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Whether you're a business owner, a freelancer or self-employed, turnover is one of the most important financial figures to get to grips with.
This back-to-basics guide will help you understand what turnover is, when you might use it and how to calculate it. All in just 3 minutes.
What is turnover?
The Companies Act 2006 defines turnover as:
the amounts derived from the provision of goods and services falling within the company's ordinary activities, after deduction of (a) trade discounts (b) value added tax, and (c) any other taxes based on the amounts so derived.
Put simply, turnover is the total amount of money your business receives from the sale of goods and services – minus discounts and VAT.
Turnover is calculated over a specific period of time, usually a quarter or financial year. And because it only considers income generated through your main trading activities, turnover doesn't take into account things like bank interest or money received from the sale of assets.
Financial turnover vs employee turnover
The word turnover is typically used in a financial context, but you might also hear it used in other ways.
One of the most common alternative uses is employee turnover, which is also known as staff turnover or labour turnover. Employee turnover refers to the number of employees that leave the company over a given time period.
How do you calculate turnover of a company?
Calculating your turnover should be super easy as long as you've kept an accurate record of your sales.
If you sell products, your turnover will be the total sales value of the products you've sold. If you provide services, such as consulting or labour, your turnover will be the total that you charged for these services.
If you're VAT-registered, make sure you exclude VAT when calculating turnover, as this sales tax technically belongs to HMRC rather than your business.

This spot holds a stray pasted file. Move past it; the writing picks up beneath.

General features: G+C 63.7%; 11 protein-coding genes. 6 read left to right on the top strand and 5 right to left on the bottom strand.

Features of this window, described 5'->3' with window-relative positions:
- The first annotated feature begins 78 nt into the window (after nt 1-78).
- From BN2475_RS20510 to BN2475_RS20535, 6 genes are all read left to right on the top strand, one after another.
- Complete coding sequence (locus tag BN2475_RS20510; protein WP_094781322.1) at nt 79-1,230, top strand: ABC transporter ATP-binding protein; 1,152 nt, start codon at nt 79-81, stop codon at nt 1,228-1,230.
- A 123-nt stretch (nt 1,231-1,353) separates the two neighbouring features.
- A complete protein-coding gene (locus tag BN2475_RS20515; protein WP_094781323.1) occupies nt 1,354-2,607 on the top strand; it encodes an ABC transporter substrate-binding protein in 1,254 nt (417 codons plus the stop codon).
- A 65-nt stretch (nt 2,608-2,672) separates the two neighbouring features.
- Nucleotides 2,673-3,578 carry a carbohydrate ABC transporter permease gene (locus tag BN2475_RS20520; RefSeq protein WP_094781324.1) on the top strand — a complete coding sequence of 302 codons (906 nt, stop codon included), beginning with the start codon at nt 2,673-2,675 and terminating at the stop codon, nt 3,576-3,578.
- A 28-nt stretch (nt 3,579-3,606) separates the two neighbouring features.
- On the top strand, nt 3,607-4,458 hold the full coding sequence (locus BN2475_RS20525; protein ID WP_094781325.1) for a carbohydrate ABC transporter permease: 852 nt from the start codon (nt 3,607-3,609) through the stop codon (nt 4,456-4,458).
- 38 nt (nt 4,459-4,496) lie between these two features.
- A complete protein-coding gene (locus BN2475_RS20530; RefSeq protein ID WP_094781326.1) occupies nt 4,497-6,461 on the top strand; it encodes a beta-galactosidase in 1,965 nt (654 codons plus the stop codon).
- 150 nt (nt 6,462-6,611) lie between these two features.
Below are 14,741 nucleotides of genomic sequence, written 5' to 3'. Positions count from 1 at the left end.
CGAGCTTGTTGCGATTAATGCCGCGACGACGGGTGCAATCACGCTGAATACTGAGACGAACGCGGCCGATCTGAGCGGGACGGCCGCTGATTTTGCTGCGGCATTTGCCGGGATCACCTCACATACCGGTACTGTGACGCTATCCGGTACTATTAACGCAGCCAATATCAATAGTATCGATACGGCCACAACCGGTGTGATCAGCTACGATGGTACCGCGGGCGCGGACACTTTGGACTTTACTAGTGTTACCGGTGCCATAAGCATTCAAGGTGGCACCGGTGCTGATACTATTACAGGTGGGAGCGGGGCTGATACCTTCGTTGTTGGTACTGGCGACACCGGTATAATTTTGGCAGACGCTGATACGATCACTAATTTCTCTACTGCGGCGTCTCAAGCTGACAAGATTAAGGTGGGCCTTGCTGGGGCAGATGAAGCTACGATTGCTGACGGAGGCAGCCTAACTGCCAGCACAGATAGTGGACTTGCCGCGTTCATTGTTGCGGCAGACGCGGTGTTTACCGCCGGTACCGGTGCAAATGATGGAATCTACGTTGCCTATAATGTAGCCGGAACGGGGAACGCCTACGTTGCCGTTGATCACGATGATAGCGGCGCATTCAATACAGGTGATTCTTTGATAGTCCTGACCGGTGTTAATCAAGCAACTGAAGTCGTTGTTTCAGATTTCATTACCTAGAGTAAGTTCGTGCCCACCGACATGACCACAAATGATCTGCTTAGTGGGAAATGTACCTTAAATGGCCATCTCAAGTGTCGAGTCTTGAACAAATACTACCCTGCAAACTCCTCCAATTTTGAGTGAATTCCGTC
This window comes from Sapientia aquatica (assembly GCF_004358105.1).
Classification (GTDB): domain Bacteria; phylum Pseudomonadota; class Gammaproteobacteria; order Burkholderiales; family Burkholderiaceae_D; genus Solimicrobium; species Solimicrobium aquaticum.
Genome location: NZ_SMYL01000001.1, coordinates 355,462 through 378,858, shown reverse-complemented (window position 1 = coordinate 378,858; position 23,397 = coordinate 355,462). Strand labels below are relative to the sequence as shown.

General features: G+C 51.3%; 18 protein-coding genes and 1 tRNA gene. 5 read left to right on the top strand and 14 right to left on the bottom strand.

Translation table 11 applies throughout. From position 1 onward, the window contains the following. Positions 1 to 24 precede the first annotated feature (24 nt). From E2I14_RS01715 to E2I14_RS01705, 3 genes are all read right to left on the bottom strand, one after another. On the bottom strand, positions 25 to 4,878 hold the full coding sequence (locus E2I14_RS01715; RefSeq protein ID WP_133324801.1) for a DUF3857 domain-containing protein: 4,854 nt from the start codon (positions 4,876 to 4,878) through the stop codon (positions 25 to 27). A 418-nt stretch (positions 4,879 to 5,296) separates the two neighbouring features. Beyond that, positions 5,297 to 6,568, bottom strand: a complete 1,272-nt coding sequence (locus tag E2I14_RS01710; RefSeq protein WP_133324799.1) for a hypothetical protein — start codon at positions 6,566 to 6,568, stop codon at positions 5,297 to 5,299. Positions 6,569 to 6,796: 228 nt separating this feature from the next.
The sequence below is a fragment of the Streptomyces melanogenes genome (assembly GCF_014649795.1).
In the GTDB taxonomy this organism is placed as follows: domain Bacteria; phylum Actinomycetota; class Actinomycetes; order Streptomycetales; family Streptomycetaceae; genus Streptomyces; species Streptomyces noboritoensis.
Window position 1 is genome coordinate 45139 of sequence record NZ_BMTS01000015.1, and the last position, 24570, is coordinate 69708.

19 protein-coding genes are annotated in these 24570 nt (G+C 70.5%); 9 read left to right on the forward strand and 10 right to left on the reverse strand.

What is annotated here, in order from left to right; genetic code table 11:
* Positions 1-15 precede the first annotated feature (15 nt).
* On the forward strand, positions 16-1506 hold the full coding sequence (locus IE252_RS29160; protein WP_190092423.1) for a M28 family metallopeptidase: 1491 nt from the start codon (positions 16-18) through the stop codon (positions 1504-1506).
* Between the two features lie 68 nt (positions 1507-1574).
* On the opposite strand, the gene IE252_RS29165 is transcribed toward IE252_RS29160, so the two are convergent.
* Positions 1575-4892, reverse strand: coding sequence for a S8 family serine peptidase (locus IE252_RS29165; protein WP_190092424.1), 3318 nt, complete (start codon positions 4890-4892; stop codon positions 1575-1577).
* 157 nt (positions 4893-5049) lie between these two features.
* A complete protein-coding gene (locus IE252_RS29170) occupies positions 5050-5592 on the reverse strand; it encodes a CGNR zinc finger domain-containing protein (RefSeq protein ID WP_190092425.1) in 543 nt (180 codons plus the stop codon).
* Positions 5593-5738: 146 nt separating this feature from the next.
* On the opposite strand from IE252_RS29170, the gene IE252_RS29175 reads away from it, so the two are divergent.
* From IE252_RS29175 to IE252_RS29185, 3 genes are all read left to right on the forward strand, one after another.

What’s the difference between turnover and profit?
It’s important to note that turnover isn’t the same as profit. While both turnover and profit look at your total sales, profit also includes some important deductions that aren’t considered when measuring turnover.
Gross profit is your total sales minus the cost of goods or services sold (COGS), while net profit is sales minus COGS and expenses such as taxes and wages.
When will I need to know my turnover?
Pretty much every business – large and small – will need to provide their turnover at some point or another.
For instance, if you start building a business insurance quote with Superscript, we’ll ask you for your annual turnover so we can work out the right level of cover for you.
You may also need to provide your turnover if you're applying for a small business grant or loan, looking for funding or filing a tax return.
Why is business turnover important?
Turnover can provide useful information about your business and its finances. For example, comparing turnover from different periods can give an idea of whether your business is growing, while comparing turnover and gross profit can help you decide whether you need to cut your cost of sales.
However, turnover in itself is not a measure of success, as it doesn’t provide any information about profitability.
Things start to get more interesting – and insightful – when turnover is used as part of accounting formulas like gross profit margin or net income. To see this in practice, check out our calculator below...
Accounting formula calculator
Now you've mastered turnover, dig deeper into your company's finances by calculating cost of goods sold, gross profit margin, net income, break-even point and ROI.
This content has been created for general information purposes and should not be taken as formal advice. Read our full disclaimer.
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